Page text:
Salary/start-up negotiations

mynlieffm at vms.csd.mu.edu mynlieffm at vms.csd.mu.edu
Wed Apr 24 11:02:35 EST 1996


In article <mcb10-2304960830240001 at 132.236.129.71>, mcb10 at cornell.edu (Peggy Barr) writes:
>Hi all,
>
>I'm sure this topic must have been covered previously, but I've only been
>following this newsgroup for a few months.  I am interviewing for
>tenure-track faculty positions and I hope I will eventually be in the
>position of negotiating salary, start-up and other financial matters with
>a prospective employer. I am aware that there is a significant salary
>differential for men and women if you look at the overall picture in
>almost any field.  How do I go about ensuring that I don't add to that
>problem?   Any advice or experiences from other women in biology (I'm a
>virologist) would be gratefully received. 


When I was offered 2 positions (3 years ago) I was pretty much led to believe
that they were non-negotiable.  When the job offers came through, they said
this is the start up and salary would you like the job.  I didn't try to
negotiate.  I felt that the package was extremely generous in start up
considering we are a small to medium private institution (12,000 students, 17
faculty member department with about 25 Ph.D. students).  My position was
funded by the Howard Hughes institute so I know that my start up was much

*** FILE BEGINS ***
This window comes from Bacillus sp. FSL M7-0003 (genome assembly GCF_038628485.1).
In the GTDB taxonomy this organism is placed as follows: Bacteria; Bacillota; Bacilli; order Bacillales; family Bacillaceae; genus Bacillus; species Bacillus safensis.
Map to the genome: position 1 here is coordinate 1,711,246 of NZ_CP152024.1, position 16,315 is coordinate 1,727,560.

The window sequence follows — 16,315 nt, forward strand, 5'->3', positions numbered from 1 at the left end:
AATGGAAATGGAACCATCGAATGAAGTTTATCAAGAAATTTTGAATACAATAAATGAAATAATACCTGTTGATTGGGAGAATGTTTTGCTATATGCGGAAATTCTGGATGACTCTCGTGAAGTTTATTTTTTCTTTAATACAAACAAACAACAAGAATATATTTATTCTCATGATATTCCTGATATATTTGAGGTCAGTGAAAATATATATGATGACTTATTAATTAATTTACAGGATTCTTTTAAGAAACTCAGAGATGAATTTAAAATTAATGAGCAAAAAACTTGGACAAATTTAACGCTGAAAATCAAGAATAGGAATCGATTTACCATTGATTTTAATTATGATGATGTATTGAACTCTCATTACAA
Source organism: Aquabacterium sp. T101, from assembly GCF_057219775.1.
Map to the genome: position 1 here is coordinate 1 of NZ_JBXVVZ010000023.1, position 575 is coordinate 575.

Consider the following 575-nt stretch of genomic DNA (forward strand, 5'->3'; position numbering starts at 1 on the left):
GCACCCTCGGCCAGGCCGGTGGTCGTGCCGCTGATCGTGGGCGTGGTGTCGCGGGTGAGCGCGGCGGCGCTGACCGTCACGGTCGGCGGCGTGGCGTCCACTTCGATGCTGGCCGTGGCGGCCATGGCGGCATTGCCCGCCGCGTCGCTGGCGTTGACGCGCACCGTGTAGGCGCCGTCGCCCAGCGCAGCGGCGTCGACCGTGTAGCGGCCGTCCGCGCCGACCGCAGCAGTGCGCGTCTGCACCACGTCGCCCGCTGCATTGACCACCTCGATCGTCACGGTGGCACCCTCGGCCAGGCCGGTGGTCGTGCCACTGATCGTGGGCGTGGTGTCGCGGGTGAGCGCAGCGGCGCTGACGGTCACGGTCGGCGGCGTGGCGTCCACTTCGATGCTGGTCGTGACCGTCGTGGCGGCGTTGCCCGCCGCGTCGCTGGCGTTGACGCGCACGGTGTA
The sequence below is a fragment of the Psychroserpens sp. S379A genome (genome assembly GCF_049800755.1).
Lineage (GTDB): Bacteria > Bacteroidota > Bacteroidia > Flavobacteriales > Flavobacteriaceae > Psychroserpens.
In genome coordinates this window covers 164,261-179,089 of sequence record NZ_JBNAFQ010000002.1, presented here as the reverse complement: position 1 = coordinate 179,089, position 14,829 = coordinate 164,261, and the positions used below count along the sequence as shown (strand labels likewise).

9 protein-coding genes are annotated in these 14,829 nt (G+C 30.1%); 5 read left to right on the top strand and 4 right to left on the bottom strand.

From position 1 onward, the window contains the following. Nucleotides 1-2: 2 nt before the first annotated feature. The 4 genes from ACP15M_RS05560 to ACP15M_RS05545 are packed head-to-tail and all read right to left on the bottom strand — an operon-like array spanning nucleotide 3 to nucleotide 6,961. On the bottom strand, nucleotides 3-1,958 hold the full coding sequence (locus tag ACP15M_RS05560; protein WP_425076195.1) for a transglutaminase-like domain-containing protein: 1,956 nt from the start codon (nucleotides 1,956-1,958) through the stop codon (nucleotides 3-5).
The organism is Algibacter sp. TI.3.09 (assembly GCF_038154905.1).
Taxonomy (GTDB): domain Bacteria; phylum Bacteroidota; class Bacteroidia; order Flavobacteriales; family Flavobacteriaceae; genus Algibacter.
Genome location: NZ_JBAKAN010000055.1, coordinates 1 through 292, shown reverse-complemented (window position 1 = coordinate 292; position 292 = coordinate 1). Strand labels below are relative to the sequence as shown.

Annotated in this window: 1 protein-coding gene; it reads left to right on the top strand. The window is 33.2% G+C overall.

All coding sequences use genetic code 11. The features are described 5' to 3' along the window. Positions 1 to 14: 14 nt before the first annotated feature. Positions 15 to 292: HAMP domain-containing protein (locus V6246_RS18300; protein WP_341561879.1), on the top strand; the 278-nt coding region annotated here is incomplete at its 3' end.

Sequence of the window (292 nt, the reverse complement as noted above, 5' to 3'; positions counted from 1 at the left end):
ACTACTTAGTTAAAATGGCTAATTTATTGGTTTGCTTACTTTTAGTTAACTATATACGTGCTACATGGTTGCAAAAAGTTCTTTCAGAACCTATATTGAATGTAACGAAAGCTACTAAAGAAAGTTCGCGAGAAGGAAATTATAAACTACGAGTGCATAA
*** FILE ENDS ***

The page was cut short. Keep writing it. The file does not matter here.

larger than other recent faculty members we have hired.  Last year we hired
another faculty member so I got to see things from the other end.  His 9 month
base salary (only get summer if you have a grant) was only $1000 more than I
started out 2 years earlier (and less than I make now) but the start up funds
offered were less than half of what I received.  I know that it was
non-negotiable because we couldn't come up with any more.  I don't know if the
man who took the position tried to negotiate at all but I have heard him
grumble recently about it.  Because of financial problems with the University
no one got raises this year and he didn't like that.  Most of us just feel
happy to have  a job (they did cut 2 faculty in other dept.).  I have also seen
a very close friend (male) from my postdoctoral lab search for a job.  We both
came from a very well known lab and it took both of us about 1 1/2 years of
serious applications to land a job.  He would never consider a job like mine,
however.  Too much teaching and not enough start up funds.  He did recently
land a job after 6 1/2 years of postdoc work.  He has a ton of high quality
publications and got a job in a much richer University than I did.  He
negotiated extensively and got twice as much start up funds as I did and an
additional 10 to 15 K in salary.  So, should I have not settled?  I am quite
happy where I am.  Although teaching one course a semester, doing research,
writing grants (I've submitted 4 in the last 10 months) plus having a family (2
kids under 6) takes a ton of time but it is worth it.  Don't ask me if I have
any hobbies, though :-).

Michelle Mynlieff





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